Michael Chiklis pops up as Steve, a friend who takes full advantage of Jerry’s apartment. The best line, however, comes from Elaine, who jazzes up a party by exclaiming, “Maybe the dingo ate your baby!”

88. “The Chinese Woman,” Season 6
George’s parents decide not to divorce, though Frank still tells Estelle, “You have no eye for fashion!”

87. “The Maestro,” Season 7
Kramer meets the one and only Jackie Chiles. (“You get me one coffee drinker on that jury, you’re gonna walk out there a rich man.”)

86. “The Seven,” Season 7
George reveals his favorite baby name (Seven) and a questionable runner-up (Soda).

85. “The Soup,” Season 6
Kenny Bania’s best/worst episode shows him ordering soup at Mendy’s, which doesn’t count as a meal. Meanwhile, a woman flees after George says he likes the word “manure.”

84. “The Shower Head,” Season 7
It’s another hair gag, this time with Kramer and Jerry, who suffer the consequences of bad showerheads.

83. “The Cheever Letters,” Season 4
I’m not keen on Susan-heavy storylines, but Jerry’s attempt at dirty talk is hilarious. (“You mean the panties your mother laid out for you?”)

82. “The Visa,” Season 4
We get a rare glimpse of Serious Jerry, who accidentally attracts a woman who finds him dark and mysterious.

81. “The Comeback,” Season 8
More quotable George: “The Jerk Store called, and they’re running out of you!”

80. “The Good Samaritan,” Season 3
In another subplot taken from the headlines, Kramer has seizures every time he hears Mary Hart’s voice. My favorite part: Jerry replaces “God bless you!” with “You are so good-looking!”

79. “The Junk Mail,” Season 9
As someone who grew up watching ads for The Wiz, I have to chuckle when Elaine falls for the guy. (Nobody beats him.) Bonus: Wilford Brimley.

78. “The Limo,” Season 3
A good idea spirals out of control when Jerry and George unknowingly pose as Neo-Nazis.

77. “The Race,” Season 6
At long last, Superman-lovin’ Jerry dates a woman named Lois.

76. “The Serenity Now,” Season 9
Frank Costanza delivers one of his most memorable catchphrases.

75. “The Cartoon,” Season 9
Elaine speaks for many of us when she admits not understanding a New Yorker cartoon. For me, though, the biggest laugh comes when George dates Jerry’s lookalike.

74. “The English Patient,” Season 8
Once again, Elaine admits what most of us are afraid to: The English Patient “sucked.”

73. “The Frogger,” Season 9
One of the series’ final episodes pays tribute to the arcade game. In a funny subplot, Elaine has had enough of her co-workers’ constant cake celebrations.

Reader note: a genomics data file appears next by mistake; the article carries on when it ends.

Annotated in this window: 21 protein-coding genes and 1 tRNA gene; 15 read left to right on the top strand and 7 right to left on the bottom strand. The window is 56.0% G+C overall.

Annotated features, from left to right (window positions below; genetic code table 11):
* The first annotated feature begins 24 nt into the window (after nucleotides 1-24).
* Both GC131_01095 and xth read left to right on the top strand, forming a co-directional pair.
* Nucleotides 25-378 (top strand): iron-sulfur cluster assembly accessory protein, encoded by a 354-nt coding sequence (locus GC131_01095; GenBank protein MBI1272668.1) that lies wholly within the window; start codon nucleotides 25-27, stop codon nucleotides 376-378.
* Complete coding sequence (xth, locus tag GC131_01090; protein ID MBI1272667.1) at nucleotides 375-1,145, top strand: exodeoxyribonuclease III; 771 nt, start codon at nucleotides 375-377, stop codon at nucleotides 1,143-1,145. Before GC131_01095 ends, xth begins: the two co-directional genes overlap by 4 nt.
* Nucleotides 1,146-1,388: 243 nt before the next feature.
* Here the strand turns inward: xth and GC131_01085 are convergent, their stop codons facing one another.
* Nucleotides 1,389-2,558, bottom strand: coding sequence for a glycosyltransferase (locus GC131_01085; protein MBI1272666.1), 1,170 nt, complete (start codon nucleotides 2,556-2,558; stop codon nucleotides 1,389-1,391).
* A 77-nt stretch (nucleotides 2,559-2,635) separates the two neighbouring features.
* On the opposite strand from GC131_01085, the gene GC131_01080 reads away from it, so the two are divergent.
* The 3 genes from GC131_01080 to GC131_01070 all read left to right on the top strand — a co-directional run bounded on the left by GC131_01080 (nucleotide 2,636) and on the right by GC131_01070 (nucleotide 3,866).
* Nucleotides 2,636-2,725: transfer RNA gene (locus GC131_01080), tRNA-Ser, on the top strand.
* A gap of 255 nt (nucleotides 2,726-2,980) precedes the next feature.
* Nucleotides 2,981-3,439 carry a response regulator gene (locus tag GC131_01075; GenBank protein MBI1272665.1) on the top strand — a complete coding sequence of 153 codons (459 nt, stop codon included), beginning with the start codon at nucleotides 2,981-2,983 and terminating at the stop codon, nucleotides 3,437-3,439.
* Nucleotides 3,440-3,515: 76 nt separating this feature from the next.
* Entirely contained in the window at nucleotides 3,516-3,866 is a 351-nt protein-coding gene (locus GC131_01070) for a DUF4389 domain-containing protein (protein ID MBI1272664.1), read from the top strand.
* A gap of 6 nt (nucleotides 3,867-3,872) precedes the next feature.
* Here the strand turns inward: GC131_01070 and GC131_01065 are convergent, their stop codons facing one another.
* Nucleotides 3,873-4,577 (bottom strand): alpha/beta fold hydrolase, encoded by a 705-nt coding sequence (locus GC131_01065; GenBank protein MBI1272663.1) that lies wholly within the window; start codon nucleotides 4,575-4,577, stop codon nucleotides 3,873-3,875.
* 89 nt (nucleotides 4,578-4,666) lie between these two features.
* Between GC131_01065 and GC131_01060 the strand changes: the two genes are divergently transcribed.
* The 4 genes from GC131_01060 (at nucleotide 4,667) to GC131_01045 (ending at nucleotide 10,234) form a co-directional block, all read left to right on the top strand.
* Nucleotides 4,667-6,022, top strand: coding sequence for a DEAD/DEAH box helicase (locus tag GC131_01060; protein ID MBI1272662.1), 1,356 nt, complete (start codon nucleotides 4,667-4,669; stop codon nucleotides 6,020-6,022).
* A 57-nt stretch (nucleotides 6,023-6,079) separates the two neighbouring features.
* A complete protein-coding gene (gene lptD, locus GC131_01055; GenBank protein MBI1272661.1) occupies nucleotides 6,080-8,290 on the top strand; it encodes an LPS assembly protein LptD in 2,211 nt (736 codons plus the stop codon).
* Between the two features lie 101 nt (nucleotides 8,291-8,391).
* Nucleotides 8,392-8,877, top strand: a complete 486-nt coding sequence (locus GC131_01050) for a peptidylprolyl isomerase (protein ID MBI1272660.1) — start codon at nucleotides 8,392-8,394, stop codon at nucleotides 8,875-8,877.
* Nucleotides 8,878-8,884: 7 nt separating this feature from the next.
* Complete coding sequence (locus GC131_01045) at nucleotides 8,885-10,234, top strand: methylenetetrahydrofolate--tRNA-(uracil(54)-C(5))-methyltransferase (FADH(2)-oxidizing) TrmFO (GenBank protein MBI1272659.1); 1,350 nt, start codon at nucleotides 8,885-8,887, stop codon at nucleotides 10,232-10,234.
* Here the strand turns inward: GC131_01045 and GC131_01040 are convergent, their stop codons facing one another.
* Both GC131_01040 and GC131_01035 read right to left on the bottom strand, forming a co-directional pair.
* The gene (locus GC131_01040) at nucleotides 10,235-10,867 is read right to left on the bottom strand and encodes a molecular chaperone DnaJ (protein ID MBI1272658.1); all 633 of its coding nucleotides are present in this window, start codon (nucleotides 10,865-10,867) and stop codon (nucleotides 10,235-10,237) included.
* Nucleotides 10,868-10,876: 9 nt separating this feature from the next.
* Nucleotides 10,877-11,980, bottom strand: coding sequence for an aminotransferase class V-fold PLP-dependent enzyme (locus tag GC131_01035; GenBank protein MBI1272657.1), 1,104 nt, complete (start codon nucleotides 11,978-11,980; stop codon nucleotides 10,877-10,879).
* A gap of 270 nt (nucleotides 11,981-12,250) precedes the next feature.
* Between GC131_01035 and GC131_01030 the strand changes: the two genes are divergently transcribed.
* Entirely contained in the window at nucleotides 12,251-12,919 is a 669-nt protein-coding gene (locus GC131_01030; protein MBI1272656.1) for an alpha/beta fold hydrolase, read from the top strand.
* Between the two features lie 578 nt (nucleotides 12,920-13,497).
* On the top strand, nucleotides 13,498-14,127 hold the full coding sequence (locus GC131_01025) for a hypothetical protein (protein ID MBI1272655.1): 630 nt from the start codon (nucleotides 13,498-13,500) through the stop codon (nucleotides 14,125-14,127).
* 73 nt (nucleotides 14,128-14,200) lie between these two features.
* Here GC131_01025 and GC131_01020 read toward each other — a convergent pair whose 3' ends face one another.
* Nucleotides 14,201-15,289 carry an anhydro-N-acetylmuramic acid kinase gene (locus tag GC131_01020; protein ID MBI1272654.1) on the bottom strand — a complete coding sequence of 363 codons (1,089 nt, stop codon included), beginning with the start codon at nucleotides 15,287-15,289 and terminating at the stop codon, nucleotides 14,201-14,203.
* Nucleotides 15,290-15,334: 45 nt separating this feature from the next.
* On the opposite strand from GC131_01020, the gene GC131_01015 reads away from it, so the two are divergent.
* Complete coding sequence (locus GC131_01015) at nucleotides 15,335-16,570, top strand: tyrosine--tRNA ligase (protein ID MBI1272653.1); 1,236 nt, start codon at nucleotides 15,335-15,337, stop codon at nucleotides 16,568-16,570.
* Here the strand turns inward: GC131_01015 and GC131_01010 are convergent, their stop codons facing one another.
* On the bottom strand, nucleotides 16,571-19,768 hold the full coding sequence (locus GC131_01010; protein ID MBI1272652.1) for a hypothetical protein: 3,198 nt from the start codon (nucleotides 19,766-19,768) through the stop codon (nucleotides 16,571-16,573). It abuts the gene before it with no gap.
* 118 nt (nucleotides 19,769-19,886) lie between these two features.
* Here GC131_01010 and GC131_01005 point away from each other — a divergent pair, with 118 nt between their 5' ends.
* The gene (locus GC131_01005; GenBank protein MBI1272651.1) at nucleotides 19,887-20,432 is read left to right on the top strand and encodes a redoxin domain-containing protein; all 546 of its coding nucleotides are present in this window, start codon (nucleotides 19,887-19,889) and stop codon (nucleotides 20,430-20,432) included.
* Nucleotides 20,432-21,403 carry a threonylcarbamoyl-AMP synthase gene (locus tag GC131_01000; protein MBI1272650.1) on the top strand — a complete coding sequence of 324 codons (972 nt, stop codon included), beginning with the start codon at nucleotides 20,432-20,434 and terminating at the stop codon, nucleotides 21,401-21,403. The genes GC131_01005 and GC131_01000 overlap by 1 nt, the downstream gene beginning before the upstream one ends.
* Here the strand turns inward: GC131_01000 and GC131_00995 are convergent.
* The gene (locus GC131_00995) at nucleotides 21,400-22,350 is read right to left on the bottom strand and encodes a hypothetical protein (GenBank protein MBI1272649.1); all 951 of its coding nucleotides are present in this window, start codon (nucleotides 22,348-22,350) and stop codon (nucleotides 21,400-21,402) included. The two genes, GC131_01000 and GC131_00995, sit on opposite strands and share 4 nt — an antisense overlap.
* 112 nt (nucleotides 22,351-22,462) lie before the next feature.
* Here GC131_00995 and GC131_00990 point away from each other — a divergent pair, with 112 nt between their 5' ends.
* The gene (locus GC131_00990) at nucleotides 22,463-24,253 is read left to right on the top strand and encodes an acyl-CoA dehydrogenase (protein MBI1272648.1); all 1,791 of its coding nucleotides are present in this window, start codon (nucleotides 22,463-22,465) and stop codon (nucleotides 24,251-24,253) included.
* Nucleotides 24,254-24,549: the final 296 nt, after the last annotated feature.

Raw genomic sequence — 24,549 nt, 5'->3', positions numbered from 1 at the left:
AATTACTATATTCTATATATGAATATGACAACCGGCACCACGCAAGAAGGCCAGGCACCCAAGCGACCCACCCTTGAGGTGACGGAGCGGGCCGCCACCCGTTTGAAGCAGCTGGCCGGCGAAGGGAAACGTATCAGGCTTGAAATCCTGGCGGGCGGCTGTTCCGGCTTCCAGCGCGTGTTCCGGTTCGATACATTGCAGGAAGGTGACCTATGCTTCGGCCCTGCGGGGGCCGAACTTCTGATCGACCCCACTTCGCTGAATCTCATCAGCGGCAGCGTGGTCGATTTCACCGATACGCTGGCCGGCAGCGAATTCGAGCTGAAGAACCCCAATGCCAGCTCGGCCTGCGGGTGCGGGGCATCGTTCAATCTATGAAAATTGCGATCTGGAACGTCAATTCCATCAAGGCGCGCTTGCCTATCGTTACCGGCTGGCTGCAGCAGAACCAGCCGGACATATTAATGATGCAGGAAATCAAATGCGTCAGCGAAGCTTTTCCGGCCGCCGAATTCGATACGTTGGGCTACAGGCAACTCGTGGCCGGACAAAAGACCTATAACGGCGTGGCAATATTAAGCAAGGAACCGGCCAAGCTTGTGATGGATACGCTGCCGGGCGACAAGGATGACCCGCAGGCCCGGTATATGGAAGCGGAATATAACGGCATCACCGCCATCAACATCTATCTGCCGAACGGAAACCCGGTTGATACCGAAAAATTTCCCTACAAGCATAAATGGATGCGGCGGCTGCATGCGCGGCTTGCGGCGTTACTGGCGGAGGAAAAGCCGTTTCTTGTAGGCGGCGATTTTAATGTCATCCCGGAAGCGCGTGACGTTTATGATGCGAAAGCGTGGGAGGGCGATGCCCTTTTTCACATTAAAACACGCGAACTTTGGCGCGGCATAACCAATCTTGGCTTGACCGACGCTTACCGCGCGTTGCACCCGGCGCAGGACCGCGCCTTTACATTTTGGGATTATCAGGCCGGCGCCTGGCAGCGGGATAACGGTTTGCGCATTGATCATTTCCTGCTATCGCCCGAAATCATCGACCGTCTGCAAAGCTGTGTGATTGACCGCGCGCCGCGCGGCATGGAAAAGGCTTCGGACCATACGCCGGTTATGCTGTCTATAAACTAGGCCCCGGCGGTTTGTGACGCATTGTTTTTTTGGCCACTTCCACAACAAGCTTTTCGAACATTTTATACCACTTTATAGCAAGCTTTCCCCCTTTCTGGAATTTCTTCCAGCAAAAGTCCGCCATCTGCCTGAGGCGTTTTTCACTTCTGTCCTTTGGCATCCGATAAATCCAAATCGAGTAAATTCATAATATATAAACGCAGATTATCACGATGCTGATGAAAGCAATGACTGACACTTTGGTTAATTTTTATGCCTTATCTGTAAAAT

72. “The Engagement,” Season 7
This season opener delivers a shocker when George and Susan get engaged. His social life suffers immediately. (“She doesn’t want to see Firestorm; she wants to see The Muted Heart.”)

71. “The Couch,” Season 6
Poppie pees, Patton Oswalt works at a video store and George watches Breakfast at Tiffany’s with a family he has never met.

70. “The Heart Attack,” Season 2
George: “I’ve never had a normal, medium orgasm.” Jerry: “I never had a really good pickle.”

69. “The Movie,” Season 4
I’m still waiting for someone to make Rochelle, Rochelle.

68. “The Doll,” Season 7
I’m not sure what’s funnier: the mannequin that resembles Elaine or the doll that looks exactly like George’s mother (and sleeps with George and Susan).

67. “The Voice,” Season 9
Jerry inspires us to utter a big, booming “Helloooooo!”

66.“The Non-Fat Yogurt,” Season 5
It’s one of many food eps, but it marks one of the only times we see Jerry curse (and in front of an impressionable child, no less).

65. “The Mom & Pop Store,” Season 6
George buys “Jon Voight’s car,” and the Midnight Cowboy parody at the end makes it all worthwhile.

64. “The Beard,” Season 6
Elaine tries to get someone to “change teams.” Not gonna work.

63. “The Bris,” Season 5
Jerry and Elaine become godparents, though not before Kramer spies a “pigman” at the hospital.

61 and 62. “The Boyfriend (Part 1 and 2),” Season 3
This well-crafted two-parter features a guest spot by Keith Hernandez and the JFK-esque reconstruction of a spitting incident.

60. “The Airport,” Season 4
Again, the gang is seen away from Jerry’s apartment, but it works – especially in scenes where Elaine suffers in coach.

59. “Pilot,” Season 1
No Elaine? A different diner? “Kessler” instead of Kramer? The first episode is like a bizarro version of the show we grew to love, but for that reason it’s still pretty entertaining to watch.